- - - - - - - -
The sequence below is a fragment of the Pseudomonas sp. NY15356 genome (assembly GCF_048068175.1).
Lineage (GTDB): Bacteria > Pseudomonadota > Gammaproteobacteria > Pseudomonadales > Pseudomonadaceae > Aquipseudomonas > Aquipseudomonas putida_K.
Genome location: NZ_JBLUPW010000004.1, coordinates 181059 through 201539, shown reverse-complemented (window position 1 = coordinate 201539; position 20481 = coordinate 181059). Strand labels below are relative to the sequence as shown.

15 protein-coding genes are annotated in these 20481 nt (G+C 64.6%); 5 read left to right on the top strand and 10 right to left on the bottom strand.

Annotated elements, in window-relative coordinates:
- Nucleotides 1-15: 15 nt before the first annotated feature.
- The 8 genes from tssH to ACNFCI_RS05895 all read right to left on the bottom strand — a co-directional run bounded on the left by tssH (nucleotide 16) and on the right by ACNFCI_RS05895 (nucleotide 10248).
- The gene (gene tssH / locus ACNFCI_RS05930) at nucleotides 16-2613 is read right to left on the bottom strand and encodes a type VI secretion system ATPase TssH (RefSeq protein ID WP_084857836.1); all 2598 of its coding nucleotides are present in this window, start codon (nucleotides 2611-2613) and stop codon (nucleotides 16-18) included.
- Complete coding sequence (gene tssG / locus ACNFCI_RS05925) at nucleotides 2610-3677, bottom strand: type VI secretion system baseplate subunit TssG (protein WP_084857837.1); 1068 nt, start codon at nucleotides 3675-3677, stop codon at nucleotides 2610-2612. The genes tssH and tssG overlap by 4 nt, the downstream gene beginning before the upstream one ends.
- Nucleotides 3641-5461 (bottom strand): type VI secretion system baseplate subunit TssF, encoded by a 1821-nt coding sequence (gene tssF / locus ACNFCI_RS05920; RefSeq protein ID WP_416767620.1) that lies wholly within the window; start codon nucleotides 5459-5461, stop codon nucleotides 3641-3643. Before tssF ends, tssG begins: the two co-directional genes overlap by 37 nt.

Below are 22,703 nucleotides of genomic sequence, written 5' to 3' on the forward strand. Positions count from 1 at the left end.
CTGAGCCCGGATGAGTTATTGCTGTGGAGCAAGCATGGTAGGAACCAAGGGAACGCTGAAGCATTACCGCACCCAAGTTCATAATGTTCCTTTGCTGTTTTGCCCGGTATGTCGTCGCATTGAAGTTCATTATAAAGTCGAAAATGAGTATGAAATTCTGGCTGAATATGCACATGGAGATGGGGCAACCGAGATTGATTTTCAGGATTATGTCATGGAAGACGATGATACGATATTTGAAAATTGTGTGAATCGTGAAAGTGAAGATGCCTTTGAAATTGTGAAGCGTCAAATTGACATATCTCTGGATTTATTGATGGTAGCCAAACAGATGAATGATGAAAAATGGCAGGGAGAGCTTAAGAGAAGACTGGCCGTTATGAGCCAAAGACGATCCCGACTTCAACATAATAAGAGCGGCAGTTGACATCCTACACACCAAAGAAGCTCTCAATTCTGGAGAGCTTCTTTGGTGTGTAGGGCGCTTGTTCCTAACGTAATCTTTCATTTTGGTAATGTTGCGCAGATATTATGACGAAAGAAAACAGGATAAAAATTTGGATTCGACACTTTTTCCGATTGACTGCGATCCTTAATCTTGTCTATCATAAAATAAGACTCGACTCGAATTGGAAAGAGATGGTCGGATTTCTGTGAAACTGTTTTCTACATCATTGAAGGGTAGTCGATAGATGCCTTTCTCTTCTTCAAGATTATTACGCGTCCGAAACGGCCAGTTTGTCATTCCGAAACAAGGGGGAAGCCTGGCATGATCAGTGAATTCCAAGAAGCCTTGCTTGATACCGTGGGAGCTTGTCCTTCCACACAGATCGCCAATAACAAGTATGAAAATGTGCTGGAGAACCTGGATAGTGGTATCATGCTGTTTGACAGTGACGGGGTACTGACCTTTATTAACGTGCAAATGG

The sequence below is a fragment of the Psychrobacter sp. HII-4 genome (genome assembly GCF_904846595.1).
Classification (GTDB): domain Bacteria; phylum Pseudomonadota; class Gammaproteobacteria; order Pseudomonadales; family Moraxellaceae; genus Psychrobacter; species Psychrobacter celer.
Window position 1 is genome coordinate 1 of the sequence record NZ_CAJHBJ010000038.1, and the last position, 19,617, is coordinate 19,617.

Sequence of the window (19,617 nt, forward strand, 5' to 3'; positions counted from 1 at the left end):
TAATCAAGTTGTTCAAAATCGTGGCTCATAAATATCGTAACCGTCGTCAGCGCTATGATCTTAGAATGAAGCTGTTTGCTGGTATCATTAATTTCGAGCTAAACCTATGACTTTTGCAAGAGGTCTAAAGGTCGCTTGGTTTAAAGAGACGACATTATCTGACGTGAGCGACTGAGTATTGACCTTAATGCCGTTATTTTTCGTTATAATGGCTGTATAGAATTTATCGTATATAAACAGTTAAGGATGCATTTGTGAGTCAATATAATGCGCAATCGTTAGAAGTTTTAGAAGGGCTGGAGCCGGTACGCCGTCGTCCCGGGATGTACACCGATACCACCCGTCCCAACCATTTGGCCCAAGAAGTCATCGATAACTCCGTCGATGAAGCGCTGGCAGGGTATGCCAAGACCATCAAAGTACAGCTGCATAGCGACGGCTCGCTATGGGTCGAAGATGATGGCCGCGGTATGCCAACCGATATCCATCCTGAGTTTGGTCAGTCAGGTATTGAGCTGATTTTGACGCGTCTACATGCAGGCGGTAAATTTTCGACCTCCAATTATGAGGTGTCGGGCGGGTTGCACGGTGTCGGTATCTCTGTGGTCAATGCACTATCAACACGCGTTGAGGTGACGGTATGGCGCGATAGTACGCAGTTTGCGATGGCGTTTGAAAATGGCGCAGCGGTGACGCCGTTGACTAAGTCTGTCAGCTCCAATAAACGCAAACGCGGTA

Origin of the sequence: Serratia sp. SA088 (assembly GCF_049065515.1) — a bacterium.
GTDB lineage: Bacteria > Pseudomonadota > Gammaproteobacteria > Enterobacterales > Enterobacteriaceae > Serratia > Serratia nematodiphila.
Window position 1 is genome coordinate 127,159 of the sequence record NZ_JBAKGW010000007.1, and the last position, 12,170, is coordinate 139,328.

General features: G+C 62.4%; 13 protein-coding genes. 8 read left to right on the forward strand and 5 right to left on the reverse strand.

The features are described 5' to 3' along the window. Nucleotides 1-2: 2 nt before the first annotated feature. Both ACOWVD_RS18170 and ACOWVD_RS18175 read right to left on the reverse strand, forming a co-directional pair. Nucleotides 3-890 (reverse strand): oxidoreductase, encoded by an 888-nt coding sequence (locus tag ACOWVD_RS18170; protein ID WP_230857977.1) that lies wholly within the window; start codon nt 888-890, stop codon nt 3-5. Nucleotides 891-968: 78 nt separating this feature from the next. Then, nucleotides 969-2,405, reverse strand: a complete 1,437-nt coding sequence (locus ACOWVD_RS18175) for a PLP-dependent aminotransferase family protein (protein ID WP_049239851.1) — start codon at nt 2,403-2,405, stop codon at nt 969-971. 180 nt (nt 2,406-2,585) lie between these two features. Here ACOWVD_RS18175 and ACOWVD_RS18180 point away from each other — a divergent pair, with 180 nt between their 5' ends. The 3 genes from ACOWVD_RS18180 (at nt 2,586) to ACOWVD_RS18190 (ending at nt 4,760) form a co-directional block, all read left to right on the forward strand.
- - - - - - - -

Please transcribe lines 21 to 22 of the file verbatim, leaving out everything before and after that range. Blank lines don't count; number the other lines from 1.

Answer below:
General features: G+C 62.4%; 13 protein-coding genes. 8 read left to right on the forward strand and 5 right to left on the reverse strand.

The features are described 5' to 3' along the window. Nucleotides 1-2: 2 nt before the first annotated feature. Both ACOWVD_RS18170 and ACOWVD_RS18175 read right to left on the reverse strand, forming a co-directional pair. Nucleotides 3-890 (reverse strand): oxidoreductase, encoded by an 888-nt coding sequence (locus tag ACOWVD_RS18170; protein ID WP_230857977.1) that lies wholly within the window; start codon nt 888-890, stop codon nt 3-5. Nucleotides 891-968: 78 nt separating this feature from the next. Then, nucleotides 969-2,405, reverse strand: a complete 1,437-nt coding sequence (locus ACOWVD_RS18175) for a PLP-dependent aminotransferase family protein (protein ID WP_049239851.1) — start codon at nt 2,403-2,405, stop codon at nt 969-971. 180 nt (nt 2,406-2,585) lie between these two features. Here ACOWVD_RS18175 and ACOWVD_RS18180 point away from each other — a divergent pair, with 180 nt between their 5' ends. The 3 genes from ACOWVD_RS18180 (at nt 2,586) to ACOWVD_RS18190 (ending at nt 4,760) form a co-directional block, all read left to right on the forward strand.